‘Environmental change’ is defined broadly and includes climate change, environmental hazards, agriculture and food security, water,landscape and natural resources. The issues may be at any environmental scale and be focused geographically anywhere in the globe. ‘Sustainability’ is also defined broadly but with particular reference to inter-generational relationships, and the broader ways in which the past, the present and the future inter-relate, in respect to issues of environmental change. There is no limit to how far back in time (or how far forward in the future) the temporal horizon may reach, but proposals must demonstrate a significant temporal dimension which extends beyond contemporary or near contemporary themes.


ARTEMIS 2012 Call: Embedded Systems

The ARTEMIS Joint Undertaking, a European public-private partnership for research funding in embedded systems, has just released its 2012 call for funding. The deadline for full proposals is 6th September 2012.

You can read a summary of the call on the ARTEMIS 2012 call page. Full details can be found on the EU Participant Portal call page – you should read Work Programme Part A if you’re interested in the sub-programmes (areas of research around real-world applications of embedded systems) and Part B if you’re interested in the innovation pilot projects (technology development for user and business needs in the area of embedded systems).

Areas of Interest

The sub-programmes are (see Work Programme Part A for a full explanation of what is expected in each area):

Methods and processes for safety-relevant embedded systems
Embedded Systems for Healthcare and Wellbeing
Embedded systems in Smart environments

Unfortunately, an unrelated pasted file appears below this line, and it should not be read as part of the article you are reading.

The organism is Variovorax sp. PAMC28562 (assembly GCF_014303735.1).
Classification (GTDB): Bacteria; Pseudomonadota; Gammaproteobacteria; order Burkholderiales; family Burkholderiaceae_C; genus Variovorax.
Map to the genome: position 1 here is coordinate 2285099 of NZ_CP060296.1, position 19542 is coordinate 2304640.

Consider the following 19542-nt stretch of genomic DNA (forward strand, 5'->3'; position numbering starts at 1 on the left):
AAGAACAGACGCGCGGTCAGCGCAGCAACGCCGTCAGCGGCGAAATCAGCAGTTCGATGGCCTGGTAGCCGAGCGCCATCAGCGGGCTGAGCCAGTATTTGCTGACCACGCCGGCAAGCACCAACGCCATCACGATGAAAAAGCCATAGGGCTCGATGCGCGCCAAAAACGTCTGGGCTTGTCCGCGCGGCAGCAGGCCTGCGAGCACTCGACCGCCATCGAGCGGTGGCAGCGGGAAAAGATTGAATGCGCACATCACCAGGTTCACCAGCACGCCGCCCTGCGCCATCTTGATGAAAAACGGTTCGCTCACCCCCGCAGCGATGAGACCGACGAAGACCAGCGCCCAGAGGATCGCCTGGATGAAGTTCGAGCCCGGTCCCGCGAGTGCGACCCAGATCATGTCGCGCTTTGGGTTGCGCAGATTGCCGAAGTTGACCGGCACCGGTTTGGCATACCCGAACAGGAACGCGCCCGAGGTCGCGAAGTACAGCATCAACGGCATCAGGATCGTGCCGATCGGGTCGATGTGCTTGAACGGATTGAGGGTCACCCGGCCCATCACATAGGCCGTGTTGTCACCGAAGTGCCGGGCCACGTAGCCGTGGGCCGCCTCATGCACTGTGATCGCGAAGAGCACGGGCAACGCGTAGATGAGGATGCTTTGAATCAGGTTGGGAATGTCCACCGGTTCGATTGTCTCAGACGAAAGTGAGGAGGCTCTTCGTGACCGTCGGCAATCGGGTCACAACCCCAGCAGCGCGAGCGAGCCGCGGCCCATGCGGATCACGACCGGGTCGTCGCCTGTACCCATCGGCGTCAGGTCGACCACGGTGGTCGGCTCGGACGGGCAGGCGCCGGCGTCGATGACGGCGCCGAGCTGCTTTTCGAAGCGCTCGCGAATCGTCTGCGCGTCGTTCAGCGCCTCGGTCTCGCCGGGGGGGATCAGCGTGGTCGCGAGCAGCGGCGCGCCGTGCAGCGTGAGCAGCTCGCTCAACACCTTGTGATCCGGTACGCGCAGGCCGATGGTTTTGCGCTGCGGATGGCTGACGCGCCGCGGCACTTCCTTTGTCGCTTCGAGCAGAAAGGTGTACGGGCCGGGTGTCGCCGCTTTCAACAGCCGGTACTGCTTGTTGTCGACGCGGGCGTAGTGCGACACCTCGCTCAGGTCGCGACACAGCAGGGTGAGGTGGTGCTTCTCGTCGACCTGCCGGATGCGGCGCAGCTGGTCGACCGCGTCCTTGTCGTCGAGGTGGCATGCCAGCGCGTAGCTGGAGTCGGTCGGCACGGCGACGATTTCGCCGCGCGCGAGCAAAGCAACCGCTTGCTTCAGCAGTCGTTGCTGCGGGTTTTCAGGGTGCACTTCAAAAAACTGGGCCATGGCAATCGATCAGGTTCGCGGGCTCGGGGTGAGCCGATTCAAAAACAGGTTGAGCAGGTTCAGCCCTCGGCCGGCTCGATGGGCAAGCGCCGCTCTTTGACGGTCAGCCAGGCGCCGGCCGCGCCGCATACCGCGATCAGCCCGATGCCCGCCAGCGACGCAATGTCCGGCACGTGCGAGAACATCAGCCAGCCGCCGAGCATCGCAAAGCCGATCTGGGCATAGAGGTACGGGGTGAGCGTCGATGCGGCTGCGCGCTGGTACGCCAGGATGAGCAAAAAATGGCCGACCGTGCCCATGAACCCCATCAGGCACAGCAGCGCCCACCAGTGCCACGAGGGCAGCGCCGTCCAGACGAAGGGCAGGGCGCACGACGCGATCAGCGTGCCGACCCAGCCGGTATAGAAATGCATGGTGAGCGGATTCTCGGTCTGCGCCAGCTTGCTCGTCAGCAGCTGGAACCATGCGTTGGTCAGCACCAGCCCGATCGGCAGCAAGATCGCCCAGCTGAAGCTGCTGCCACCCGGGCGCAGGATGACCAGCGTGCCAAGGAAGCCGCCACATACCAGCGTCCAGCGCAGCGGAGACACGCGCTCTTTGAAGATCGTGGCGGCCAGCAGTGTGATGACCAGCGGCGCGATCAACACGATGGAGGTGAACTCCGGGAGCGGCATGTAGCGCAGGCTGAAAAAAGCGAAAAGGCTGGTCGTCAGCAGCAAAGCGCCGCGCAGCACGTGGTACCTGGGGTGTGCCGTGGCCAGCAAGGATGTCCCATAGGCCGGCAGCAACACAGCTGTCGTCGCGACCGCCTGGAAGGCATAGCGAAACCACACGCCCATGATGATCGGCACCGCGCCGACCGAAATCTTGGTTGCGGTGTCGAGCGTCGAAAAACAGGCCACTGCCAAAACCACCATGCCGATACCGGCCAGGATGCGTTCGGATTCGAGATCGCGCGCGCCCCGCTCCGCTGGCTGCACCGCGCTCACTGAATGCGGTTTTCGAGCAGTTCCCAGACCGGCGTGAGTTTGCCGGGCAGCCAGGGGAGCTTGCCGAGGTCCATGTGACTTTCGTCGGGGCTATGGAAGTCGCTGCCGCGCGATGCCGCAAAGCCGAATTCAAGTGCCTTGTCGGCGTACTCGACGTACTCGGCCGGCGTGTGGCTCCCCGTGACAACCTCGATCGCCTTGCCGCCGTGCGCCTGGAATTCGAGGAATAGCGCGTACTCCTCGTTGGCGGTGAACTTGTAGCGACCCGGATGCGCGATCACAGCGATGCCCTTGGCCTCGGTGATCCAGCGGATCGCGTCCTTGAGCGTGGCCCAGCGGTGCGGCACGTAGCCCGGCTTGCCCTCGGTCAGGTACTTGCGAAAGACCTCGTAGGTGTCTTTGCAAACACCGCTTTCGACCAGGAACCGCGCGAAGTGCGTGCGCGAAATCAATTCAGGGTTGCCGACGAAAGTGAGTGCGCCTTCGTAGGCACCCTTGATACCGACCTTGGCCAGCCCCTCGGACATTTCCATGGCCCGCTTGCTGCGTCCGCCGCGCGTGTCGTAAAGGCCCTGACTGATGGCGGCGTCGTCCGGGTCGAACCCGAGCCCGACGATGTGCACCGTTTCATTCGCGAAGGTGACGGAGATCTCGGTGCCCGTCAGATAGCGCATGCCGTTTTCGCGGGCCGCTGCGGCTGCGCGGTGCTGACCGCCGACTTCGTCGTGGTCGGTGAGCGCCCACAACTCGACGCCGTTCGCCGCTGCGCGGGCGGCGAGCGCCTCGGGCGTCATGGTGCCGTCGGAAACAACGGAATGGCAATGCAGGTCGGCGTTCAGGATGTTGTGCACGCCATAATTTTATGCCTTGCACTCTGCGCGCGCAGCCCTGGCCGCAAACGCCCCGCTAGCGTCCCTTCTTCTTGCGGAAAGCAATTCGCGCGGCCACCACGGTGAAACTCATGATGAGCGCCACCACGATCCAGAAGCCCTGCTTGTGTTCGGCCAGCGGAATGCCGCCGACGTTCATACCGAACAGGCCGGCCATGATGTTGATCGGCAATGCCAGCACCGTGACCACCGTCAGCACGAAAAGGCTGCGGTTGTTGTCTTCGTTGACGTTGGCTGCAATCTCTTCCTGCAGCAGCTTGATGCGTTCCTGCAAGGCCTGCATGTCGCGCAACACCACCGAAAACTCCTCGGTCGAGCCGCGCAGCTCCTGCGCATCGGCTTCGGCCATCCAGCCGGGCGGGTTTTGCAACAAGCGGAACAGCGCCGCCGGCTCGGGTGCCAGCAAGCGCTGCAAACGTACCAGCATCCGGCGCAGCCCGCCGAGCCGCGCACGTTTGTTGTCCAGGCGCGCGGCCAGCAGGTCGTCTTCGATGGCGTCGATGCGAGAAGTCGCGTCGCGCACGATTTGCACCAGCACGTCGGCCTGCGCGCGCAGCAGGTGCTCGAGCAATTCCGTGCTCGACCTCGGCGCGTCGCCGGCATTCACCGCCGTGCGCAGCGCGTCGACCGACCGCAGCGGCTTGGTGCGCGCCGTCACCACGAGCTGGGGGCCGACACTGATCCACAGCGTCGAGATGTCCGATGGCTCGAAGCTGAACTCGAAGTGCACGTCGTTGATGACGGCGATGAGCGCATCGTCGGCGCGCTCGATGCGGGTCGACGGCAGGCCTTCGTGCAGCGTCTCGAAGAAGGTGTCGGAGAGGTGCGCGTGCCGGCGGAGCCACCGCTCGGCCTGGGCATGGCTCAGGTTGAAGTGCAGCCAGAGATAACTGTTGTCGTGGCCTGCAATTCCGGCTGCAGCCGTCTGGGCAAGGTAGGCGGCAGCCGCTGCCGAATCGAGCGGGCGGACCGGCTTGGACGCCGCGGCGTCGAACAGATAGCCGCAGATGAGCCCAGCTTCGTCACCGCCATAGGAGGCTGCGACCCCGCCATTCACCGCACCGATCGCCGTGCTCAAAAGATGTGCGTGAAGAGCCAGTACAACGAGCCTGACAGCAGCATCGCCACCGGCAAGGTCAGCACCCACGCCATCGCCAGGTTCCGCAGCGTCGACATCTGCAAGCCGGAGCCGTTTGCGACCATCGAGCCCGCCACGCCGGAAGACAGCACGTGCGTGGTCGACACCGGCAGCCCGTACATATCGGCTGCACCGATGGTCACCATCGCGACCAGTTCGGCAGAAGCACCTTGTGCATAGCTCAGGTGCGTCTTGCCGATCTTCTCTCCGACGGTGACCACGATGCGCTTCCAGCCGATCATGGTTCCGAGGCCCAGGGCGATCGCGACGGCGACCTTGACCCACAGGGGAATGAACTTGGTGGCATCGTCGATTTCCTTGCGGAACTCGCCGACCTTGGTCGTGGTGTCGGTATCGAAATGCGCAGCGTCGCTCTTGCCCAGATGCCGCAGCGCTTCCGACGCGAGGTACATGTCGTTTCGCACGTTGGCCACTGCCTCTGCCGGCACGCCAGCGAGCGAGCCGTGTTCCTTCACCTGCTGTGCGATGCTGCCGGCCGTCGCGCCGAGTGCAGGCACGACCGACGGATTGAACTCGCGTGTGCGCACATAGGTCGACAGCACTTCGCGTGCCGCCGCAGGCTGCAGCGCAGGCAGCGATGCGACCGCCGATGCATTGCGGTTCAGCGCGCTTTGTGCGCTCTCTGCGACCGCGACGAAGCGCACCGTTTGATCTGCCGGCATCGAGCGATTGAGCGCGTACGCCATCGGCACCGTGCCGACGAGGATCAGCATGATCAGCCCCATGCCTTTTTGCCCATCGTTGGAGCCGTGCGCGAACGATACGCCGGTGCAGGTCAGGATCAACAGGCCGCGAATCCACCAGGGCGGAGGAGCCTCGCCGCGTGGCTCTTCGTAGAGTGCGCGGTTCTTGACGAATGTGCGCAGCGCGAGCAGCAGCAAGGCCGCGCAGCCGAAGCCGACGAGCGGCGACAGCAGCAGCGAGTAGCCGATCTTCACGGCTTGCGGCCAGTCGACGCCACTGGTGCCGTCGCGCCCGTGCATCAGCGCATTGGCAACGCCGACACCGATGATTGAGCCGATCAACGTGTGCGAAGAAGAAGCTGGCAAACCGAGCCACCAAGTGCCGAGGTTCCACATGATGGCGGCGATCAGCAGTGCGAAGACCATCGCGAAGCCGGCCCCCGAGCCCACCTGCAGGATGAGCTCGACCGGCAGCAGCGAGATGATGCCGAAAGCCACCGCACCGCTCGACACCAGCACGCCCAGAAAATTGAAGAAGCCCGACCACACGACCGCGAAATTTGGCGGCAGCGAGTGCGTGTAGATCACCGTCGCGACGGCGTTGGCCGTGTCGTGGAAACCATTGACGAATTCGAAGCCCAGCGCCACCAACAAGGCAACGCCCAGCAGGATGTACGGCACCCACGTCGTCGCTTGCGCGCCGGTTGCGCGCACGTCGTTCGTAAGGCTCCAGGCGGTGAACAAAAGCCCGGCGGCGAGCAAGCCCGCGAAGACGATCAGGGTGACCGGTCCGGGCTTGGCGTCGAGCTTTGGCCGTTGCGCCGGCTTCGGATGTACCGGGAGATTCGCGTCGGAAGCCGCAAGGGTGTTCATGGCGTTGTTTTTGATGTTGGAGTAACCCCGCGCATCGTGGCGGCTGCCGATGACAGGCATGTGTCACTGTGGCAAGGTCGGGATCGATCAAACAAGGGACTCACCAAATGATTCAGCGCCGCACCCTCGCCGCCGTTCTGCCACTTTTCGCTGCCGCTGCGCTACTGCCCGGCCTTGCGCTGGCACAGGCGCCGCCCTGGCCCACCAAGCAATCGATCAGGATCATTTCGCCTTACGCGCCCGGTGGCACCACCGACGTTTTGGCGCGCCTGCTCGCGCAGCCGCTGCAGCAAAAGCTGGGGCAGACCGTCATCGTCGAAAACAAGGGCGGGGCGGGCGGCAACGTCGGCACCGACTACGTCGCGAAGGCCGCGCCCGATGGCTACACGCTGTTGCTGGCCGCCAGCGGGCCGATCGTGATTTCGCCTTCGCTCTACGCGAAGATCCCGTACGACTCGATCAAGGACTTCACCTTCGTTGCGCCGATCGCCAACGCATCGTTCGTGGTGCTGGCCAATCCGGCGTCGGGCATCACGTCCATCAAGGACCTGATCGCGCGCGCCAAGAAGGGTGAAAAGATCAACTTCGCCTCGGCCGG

Embedded Systems for manufacturing and process automation
Computing platforms for embedded systems
Embedded Systems for Security and Critical Infrastructures Protection
Embedded Systems supporting sustainable urban life
Human-centred design of embedded systems

The innovation pilot programme priorities are (see Work Programme Part B for a full explanation):

Critical Systems Engineering Factories
Innovative Integrated Care Cycles
Seamless communication and interoperability – Smart environments: the Neural System for society
Production and Energy Systems Automation
Computing platforms for embedded systems
“Intelligent-Built” environment and urban infrastructure for sustainable and “friendly” cities

Eligibility Issues

To apply you’ll need at least three organisations from three participating member states (see the eligibility criteria for more on this). For the UK, universities can be involved but you’ll also need a UK-based industrial partner, because the UK element of the call is coordinated by the Technology Strategy Board.

In terms of costs, universities can claim up to 80% FEC, but note that the total consortium funding can only be up to 50% of total project costs – so industrial partners and SMEs would have to claim proportionately less to balance the budget. In addition, UK academics can only apply if they have previously held an EPSRC grant and the ARTEMIS application is a continuation of this research.

Please get in touch for support and advice if you’re interested in developing a project for this call.

What’s an embedded system?

Embedded systems are technologies which are part of everyday artefacts and systems: “from children’s toys and mobile phones to space probes and from transportation vehicles to healthcare systems.” Embedded systems play a key role in the “internet of things” which describes the potential virtual network of connections between real-life objects using, for example, radio frequency ID tags.

One frequently cited example of the benefits of embedded systems within an internet of things is the internet-enabled fridge. If a refrigerator was able to monitor its contents, then it could know when you are running short on milk and notify you to pick some up on your way home – or even automatically place an order with your local supermarket and have it delivered. It’s not just fridges and food, though, embedded systems could potentially revolutionise our way of life, reducing waste and improving a wide range of systems that humans interact with on a daily basis.